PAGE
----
As I wrote this, my primary emotion was not thanksgiving. I’m not sure there was a primary emotion. Instead of one emotion, I was experiencing several—anger, fear, anxiety, sadness and disgust, to name a few.

  • Information provided by news publishers is essential to our democracy. And now more than ever, it’s important to remind our political leaders of the critical role we play in society.

     In the upcoming mid-term elections, much is at stake. News consumption skyrockets, yet newspapers have experienced years of revenue decline. We need leaders in Congress who will aid us in not only supporting our editorial independence, but our financial independence – we cannot continue to be the voice of the people if we can no longer invest in delivering high-quality news.

  • I’m not a big fan of politics.
    Yes, I’m a newspaper reporter, whose job is to inform the public about what’s happening in this county, but here’s why I dislike the political process.
    The political stance taken by voters (and non-voters for that matter) is a belief, not to be confused with the verifiable, fact-based truth. It’s a gut feeling supported by partisan voices, as politicians get into she-said, he-said circular arguments.
    If you’ve ever tried to sway a family member or friend to your specific political point of view, you know how stubborn people get. Most have stopped trying.

  •  FRANKFORT – With fall finally feeling like it has arrived, farmers across the country are in full swing as they wind down another growing season.  Although we are surrounded by farmland, we may sometimes forget that, as a profession, farmers are an elite group.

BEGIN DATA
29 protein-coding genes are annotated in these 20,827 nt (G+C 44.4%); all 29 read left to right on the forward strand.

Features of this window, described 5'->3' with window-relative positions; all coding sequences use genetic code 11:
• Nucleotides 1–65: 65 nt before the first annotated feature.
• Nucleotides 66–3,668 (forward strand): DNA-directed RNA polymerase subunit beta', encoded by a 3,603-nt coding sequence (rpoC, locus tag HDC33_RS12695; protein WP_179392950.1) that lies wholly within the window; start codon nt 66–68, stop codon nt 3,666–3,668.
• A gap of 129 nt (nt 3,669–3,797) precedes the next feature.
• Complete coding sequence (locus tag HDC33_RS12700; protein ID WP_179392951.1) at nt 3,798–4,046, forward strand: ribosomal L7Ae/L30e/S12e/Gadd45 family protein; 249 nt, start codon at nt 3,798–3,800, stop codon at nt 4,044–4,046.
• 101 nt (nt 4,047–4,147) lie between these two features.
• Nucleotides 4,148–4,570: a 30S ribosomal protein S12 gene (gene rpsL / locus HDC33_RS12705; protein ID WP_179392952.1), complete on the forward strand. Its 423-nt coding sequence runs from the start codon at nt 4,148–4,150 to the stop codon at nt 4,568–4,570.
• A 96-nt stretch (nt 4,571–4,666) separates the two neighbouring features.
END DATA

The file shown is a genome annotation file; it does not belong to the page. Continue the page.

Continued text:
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    What are you going to do when Jesus doesn’t play by the rules . . . when he doesn’t behave as a good Christian should? Well, the safest thing to do is to reshape Jesus in our image.  

  •  Since 1920, all Americans–despite race or gender–have been given arguably the most important right as citizens: the ability to vote.

    On Nov. 6, Henry Countians will have the ability to vote in state and county elections. 

    OK, so who should you vote for in the state and county election?

     

  • My earliest memories of reading a newspaper were with my Nana. She always read the “funnies,” as she called the comics first in the paper because she said she liked to start her day with a laugh. 

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    The Steak ‘n Shake on South Hurstbourne Parkway in Louisville was crowded as Donna and I arrived for a Sunday lunch before heading to a children’s quilt show in Jeffersontown. We were given the option of a table by a window or one in the center of the restaurant. We opted for the window.

  • By Mary Berry and Debby Barker

    Originally published in "Civil Eats"

    In 1978, Wendell Berry sounded the alarm about what was happening in farm communities all around the country in the now classic “The Unsettling of America:  Culture and Agriculture.” Unfortunately, the state of agriculture is even worse today.

  • FRANKFORT – There are several holidays each year that are distinctly American – from Memorial Day and the Fourth of July to Thanksgiving – but only one celebrates the hard work that made us who we are: Labor Day.
    It is often seen as the unofficial end to the summer, but it’s important to look beyond that as we celebrate the upcoming three-day weekend.

  • Summer has escaped us.
    Your kiddos are trying to soak up the last bit of pool time after a day of classes. You’re weaving through the Jack-o-lantern-covered aisles of Kroger. And your husband is spending the last of his summer Sunday nights sweating cutting the grass.
    Myself, I’m trying to wrap my head around the fact that my first season in Henry County has already come to an end.
    I started here in May, when the drive along Hwy. 22 to get to our Eminence office was bright at 7:30 a.m. Soon, the same 30-minute commute will be in the dark.